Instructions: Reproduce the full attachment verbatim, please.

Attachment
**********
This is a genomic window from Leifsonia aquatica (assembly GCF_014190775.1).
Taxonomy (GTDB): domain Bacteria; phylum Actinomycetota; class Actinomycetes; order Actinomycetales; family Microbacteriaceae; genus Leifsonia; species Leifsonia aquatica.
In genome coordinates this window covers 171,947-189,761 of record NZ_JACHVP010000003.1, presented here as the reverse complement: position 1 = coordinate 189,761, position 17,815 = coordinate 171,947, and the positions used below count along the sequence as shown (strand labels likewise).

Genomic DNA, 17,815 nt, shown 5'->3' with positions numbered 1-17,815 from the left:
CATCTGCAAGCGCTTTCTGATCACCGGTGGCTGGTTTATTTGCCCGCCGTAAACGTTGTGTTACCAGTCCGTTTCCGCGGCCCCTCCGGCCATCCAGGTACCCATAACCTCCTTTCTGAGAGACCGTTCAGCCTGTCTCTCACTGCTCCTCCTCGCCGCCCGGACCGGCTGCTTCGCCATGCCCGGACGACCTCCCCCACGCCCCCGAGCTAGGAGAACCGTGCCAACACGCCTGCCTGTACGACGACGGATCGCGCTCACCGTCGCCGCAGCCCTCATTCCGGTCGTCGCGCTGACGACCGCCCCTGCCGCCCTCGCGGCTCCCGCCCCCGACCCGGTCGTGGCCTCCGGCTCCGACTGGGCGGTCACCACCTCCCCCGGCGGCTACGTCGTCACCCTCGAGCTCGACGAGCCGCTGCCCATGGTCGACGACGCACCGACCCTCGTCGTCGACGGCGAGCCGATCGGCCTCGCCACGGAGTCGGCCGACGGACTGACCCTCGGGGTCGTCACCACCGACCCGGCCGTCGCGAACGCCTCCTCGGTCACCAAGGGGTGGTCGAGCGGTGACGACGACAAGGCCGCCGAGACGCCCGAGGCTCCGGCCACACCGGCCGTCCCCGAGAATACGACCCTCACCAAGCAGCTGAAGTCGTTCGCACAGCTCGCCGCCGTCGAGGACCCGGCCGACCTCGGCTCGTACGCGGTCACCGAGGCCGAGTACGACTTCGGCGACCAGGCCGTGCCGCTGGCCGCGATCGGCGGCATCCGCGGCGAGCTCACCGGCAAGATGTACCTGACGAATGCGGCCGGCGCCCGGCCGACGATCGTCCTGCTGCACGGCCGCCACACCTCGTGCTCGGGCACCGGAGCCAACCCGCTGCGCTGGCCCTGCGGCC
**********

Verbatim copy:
This is a genomic window from Leifsonia aquatica (assembly GCF_014190775.1).
Taxonomy (GTDB): domain Bacteria; phylum Actinomycetota; class Actinomycetes; order Actinomycetales; family Microbacteriaceae; genus Leifsonia; species Leifsonia aquatica.
In genome coordinates this window covers 171,947-189,761 of record NZ_JACHVP010000003.1, presented here as the reverse complement: position 1 = coordinate 189,761, position 17,815 = coordinate 171,947, and the positions used below count along the sequence as shown (strand labels likewise).

Genomic DNA, 17,815 nt, shown 5'->3' with positions numbered 1-17,815 from the left:
CATCTGCAAGCGCTTTCTGATCACCGGTGGCTGGTTTATTTGCCCGCCGTAAACGTTGTGTTACCAGTCCGTTTCCGCGGCCCCTCCGGCCATCCAGGTACCCATAACCTCCTTTCTGAGAGACCGTTCAGCCTGTCTCTCACTGCTCCTCCTCGCCGCCCGGACCGGCTGCTTCGCCATGCCCGGACGACCTCCCCCACGCCCCCGAGCTAGGAGAACCGTGCCAACACGCCTGCCTGTACGACGACGGATCGCGCTCACCGTCGCCGCAGCCCTCATTCCGGTCGTCGCGCTGACGACCGCCCCTGCCGCCCTCGCGGCTCCCGCCCCCGACCCGGTCGTGGCCTCCGGCTCCGACTGGGCGGTCACCACCTCCCCCGGCGGCTACGTCGTCACCCTCGAGCTCGACGAGCCGCTGCCCATGGTCGACGACGCACCGACCCTCGTCGTCGACGGCGAGCCGATCGGCCTCGCCACGGAGTCGGCCGACGGACTGACCCTCGGGGTCGTCACCACCGACCCGGCCGTCGCGAACGCCTCCTCGGTCACCAAGGGGTGGTCGAGCGGTGACGACGACAAGGCCGCCGAGACGCCCGAGGCTCCGGCCACACCGGCCGTCCCCGAGAATACGACCCTCACCAAGCAGCTGAAGTCGTTCGCACAGCTCGCCGCCGTCGAGGACCCGGCCGACCTCGGCTCGTACGCGGTCACCGAGGCCGAGTACGACTTCGGCGACCAGGCCGTGCCGCTGGCCGCGATCGGCGGCATCCGCGGCGAGCTCACCGGCAAGATGTACCTGACGAATGCGGCCGGCGCCCGGCCGACGATCGTCCTGCTGCACGGCCGCCACACCTCGTGCTCGGGCACCGGAGCCAACCCGCTGCGCTGGCCCTGCGGCC